Argued Dec. 8, 1989.
[214 Conn. 210] Jack D. Garamella, with whom, on the brief, was Eva M. DeFranco, Danbury, for appellant (defendant).
Frederick J. Trotta, with whom were Joseph F. Trotta, New Haven, and, on the brief, Eileen M. Condon, for appellee (plaintiff).
Before ARTHUR H. HEALEY, SHEA, CALLAHAN, COVELLO and FRANCIS X. HENNESSY, JJ.
COVELLO, Associate Justice.
This is an appeal from a judgment of the trial court vacating a $40,000 underinsured motorist arbitration award. The sole issue is whether a claimant's access to underinsured motorist insurance first requires the payment of the limits of the liability policy insuring the person responsible for the accident. We conclude that such payments are required.
On November 30, 1985, the plaintiff, The Continental Insurance Company (Continental), had in force an automobile liability policy insuring the defendant, Edward Cebe-Habersky. The policy contained an endorsement providing uninsured and underinsured motorist coverage in the amount of $300,000.
On November 30, 1985, Cebe-Habersky was injured while riding as a passenger in an automobile owned and [214 Conn. 211] operated by Troy Knapp. The accident occurred when Knapp fell asleep at the wheel and the auto swerved off the road. The defendant, a thirty year old married electrician, fractured his nose and severely lacerated his face. He incurred medical expenses of $12,357.70, lost wages of $2260, and was left with four residual scars, two on his forehead, one on his cheek and one on his chin.
On June 4, 1987, Progressive Insurance Company (Progressive), the insurer of the Knapp vehicle, paid the defendant $17,000. The $17,000 payment was $3000 less than the $20,000 limits of the Progressive policy.
On September 15, 1987, the defendant made a demand for arbitration against Continental claiming that he had been injured by the negligent acts of an underinsured motorist.  The matters submitted to the arbitrators were: (1) whether full payment on the tortfeasor's (Progressive's) policy was a condition precedent to Continental's obligation to pay; and (2) the value of the defendant's damages.
On December 14, 1988, the arbitration panel found that the defendant's damages were $60,000. It then ordered Continental to pay the defendant $40,000, stating that this sum was "the value of the damages sustained by the claimant in excess of the $20,000 coverage on the vehicle of the underinsured tortfeasor."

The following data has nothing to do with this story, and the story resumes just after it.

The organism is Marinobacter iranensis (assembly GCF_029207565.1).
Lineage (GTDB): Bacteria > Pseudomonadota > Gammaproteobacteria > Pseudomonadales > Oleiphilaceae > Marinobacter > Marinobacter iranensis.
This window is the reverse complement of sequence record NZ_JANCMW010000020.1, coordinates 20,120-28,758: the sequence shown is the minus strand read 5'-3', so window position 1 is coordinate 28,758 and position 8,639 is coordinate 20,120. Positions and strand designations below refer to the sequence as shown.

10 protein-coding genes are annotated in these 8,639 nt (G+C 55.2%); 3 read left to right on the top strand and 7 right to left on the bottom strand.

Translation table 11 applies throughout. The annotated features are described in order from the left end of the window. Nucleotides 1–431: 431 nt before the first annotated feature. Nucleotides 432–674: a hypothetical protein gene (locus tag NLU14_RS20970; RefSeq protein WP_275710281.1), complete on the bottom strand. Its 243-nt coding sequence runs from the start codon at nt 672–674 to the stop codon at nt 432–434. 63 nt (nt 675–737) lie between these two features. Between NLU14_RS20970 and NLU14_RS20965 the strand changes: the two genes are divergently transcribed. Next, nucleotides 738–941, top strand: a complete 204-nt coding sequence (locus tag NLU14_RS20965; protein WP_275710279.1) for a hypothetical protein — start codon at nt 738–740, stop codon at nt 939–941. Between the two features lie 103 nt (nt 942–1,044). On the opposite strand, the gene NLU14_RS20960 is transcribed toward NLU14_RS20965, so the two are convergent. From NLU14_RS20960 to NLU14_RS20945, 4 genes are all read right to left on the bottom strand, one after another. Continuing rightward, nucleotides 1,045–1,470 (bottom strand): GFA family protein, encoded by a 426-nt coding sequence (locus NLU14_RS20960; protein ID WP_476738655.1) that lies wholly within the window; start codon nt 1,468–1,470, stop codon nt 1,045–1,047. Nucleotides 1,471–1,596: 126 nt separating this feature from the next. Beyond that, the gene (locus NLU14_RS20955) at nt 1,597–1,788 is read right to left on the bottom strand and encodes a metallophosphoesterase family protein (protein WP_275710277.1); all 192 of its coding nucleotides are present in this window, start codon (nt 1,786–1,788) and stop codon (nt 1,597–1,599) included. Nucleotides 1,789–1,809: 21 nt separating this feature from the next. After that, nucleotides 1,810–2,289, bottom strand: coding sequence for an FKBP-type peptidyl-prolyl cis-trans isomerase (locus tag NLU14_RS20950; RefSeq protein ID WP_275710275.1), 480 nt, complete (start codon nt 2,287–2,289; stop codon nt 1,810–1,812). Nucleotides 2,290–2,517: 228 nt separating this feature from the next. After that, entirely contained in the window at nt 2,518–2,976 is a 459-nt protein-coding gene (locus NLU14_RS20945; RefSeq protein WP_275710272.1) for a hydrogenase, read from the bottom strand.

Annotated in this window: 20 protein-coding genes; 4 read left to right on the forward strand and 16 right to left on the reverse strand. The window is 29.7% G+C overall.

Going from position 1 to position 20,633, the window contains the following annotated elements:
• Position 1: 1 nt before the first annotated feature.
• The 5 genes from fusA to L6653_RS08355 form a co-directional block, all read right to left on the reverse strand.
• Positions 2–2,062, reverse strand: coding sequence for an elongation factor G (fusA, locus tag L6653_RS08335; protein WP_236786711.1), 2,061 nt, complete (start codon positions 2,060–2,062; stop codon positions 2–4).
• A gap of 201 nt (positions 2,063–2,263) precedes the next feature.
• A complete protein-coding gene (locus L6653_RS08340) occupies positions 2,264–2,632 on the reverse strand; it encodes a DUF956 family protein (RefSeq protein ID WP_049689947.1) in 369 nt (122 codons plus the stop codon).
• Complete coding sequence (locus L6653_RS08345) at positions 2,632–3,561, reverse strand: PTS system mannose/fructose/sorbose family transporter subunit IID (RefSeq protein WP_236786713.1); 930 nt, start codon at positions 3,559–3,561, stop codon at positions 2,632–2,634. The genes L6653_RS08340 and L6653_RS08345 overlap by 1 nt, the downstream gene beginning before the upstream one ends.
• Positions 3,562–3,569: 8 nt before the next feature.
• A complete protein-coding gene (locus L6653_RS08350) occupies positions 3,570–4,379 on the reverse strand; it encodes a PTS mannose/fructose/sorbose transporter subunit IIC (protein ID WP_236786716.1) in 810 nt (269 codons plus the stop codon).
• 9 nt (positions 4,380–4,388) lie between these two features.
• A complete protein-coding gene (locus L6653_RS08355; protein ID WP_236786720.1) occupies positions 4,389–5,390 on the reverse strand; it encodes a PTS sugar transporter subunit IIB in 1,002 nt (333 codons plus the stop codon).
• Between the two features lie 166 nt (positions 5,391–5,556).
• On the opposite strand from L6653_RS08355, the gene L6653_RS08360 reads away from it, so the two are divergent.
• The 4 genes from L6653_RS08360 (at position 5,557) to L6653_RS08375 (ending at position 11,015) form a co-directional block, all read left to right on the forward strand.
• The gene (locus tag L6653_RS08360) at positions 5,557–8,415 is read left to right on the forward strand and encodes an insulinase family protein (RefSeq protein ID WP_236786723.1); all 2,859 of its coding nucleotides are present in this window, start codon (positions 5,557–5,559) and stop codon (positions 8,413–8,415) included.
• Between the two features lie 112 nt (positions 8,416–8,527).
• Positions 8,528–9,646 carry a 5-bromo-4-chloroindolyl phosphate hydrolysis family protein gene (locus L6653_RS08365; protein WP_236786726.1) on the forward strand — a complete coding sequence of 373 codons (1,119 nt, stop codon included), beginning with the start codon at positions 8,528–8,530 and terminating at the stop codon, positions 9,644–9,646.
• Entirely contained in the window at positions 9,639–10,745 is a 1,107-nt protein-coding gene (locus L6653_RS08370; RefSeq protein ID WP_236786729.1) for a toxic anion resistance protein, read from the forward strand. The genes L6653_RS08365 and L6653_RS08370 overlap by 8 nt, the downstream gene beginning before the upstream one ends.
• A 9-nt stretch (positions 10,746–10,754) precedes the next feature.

The plaintiff filed an application in Superior Court to set aside the arbitration award.  The trial court, [214 Conn. 212] W. Sullivan, J., vacated the award, concluding that the "limits of the primary policy had not been 'exhausted' [as required by] General Statutes § 38-175c(b)(1)."  The defendant appealed to the Appellate Court. We thereafter transferred the matter to ourselves pursuant to Practice Book § 4023.
General Statutes § 38-175c(b)(1) obligates insurance companies to pay on a policy's uninsured motorist coverage only after "the limits of liability under all bodily injury liability bonds or insurance policies applicable at the time of the accident have been exhausted by payment of judgments or settlements...." (Emphasis added.) Despite the straightforward language of the statute requiring "exhaust[ion] by payment," the defendant argues that by crediting Continental with the full policy limits of the tortfeasor's policy through subtraction of $20,000 from the $60,000 damages, the limits of liability of the bodily injury liability policy applicable at the time of the accident have been exhausted.
"Exhaust" means "to draw off or let out completely: to use up; [or] wholly expend." Webster, Seventh New Collegiate Dictionary. (Emphasis added.) There is nothing in the common meaning of "exhaust" to suggest that partial use of what is available amounts to its exhaustion.
The defendant points to a definition of "exhaust" in Webster, Third New International Dictionary, that [214 Conn. 213] reads: "to make use of or try out or otherwise account for the whole number of." (Emphasis added.) This definition constitutes less than two lines of a thirty-one line definition of "exhaust" found in the Third New International Dictionary. In analyzing a statute, it is required that "words and phrases shall be construed according to the commonly approved usage of the language." General Statutes § 1-1(a). (Emphasis added.) We conclude that the definition posited by the defendant does not constitute a commonly approved usage of the word "exhaustion." Our definition, moreover, accords with the intent of § 38-175c(b)(1), which seems to equate "exhaustion" with the "limits of liability," i.e., $20,000.
Even were this definitional obstacle somehow overcome, the defendant simply does not address the further requirement of § 38-175c(b)(1) that the other policies must be "exhausted by payment of judgments or settlements." (Emphasis added.) Here there was no "payment" to the ...